However, instead of losing teeth when they are replaced, the pufferfish fuses multiple generations of teeth together, which gives rise to the beak, enabling them to crush incredibly hard prey.The study's authors believe the research can now be used to address questions of tooth loss in humans.
"Our study questioned how pufferfish make a beak and now we've discovered the stem cells responsible and the genes that govern this process of continuous regeneration," said lead author Dr Gareth Fraser, of the University of Sheffield in the UK.
These were also involved in general vertebrate tooth regeneration - including in humans.
"The fact that all vertebrates regenerate their teeth in the same way with a set of conserved stem cells means that we can use these studies in more obscure fishes to provide clues to how we can address questions of tooth loss in humans."
Brain activity recorded on a wristband?
What can we learn about emotions, the brain and behaviour from a wristband?
Plenty, says a prominent MIT engineer whose team have pioneered the use of wearable technology to recognise changes in human emotion.
Professor Rosalind Picard's team have made several new discoveries, including that autonomic activity measured through a sweat response is not as general as previously thought, and carries more specific information related to different kinds of brain activity.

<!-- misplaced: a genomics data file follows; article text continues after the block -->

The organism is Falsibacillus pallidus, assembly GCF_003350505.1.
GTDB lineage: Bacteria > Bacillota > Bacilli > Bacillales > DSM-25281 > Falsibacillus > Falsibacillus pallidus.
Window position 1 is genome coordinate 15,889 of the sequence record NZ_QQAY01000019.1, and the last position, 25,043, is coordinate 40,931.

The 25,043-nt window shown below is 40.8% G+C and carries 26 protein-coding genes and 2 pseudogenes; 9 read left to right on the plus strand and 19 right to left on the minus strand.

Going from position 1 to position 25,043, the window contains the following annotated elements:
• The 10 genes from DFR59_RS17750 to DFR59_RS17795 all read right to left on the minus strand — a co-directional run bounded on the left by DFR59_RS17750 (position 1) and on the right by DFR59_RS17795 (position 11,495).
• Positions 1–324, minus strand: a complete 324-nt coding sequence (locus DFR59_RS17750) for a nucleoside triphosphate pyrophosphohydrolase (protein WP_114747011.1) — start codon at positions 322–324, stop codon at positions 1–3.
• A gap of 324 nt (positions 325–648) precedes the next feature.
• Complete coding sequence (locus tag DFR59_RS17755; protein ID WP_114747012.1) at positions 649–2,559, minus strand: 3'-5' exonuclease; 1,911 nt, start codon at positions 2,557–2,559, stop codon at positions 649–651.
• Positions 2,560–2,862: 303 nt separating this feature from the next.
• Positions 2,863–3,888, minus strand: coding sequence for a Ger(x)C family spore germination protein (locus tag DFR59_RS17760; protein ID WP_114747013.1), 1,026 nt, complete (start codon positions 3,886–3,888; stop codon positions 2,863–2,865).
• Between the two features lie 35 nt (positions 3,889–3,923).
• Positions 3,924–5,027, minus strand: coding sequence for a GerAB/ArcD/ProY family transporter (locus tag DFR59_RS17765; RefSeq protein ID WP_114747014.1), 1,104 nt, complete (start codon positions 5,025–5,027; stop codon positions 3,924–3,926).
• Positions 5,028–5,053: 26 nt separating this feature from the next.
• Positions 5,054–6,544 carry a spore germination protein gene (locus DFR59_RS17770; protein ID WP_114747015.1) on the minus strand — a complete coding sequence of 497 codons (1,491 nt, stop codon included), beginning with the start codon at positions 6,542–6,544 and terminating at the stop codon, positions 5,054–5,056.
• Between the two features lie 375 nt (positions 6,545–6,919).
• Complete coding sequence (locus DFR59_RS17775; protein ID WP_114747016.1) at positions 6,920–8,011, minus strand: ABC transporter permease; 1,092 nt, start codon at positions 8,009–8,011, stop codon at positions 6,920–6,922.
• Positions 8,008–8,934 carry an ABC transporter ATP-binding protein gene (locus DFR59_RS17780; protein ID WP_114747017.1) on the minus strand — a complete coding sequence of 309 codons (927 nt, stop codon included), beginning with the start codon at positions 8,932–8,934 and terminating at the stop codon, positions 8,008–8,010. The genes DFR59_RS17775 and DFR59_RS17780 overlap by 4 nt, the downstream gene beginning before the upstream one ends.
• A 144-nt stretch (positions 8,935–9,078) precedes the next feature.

"The skin is purely innervated by the sympathetic branch of the autonomic nervous system," Picard said.
"We can observe increases in sympathetic brain activation by monitoring subtle electrical changes across the surface of the skin."
"Sympathetic" activation occurred when experiencing excitement or stress, whether physical, emotional or cognitive.
In some medical conditions, such as epilepsy, it shows significant increases related to certain areas of the brain being activated.
Wristwatch-like devices can employ sensors for continuous, real-time data gathering.
Picard explained that changes in electrodermal activity occur as the result of atypical activation in deep regions of the brain.
This discovery already has been commercialised for use in seizure monitoring.
Seizures occur when there are abnormal, excessive or synchronous neuronal activity, and could cause convulsions evidenced by violent shaking and loss of control and consciousness.
When someone has recurring seizures, the diagnosis usually is epilepsy.
When some regions of the brain, such as those involved with anxiety, pain, stress and memory are activated during a seizure, they can elicit patterns of electrical changes in the skin.
Picard reported that her group has built an automated machine learning method that can detect compulsive seizures by combining measures of electrodermal activity on the wrist with measures of motion.
The wrist-worn detector was now more than 96 per cent accurate for detecting convulsive seizures.
While they have not demonstrated detection of non-convulsive seizures, 42 per cent to 86 per cent of non-convulsive, complex partial seizures also have significant electrodermal responses.
Picard said other clinical applications for wristband electrodermal monitoring include anxiety, mood and stress monitoring and measuring analgesic responses.
"We know that pain exacerbates anxiety and stress and we are doing more studies to determine how reductions in anxiety and stress could indicate an analgesic response activated by a pain management therapy."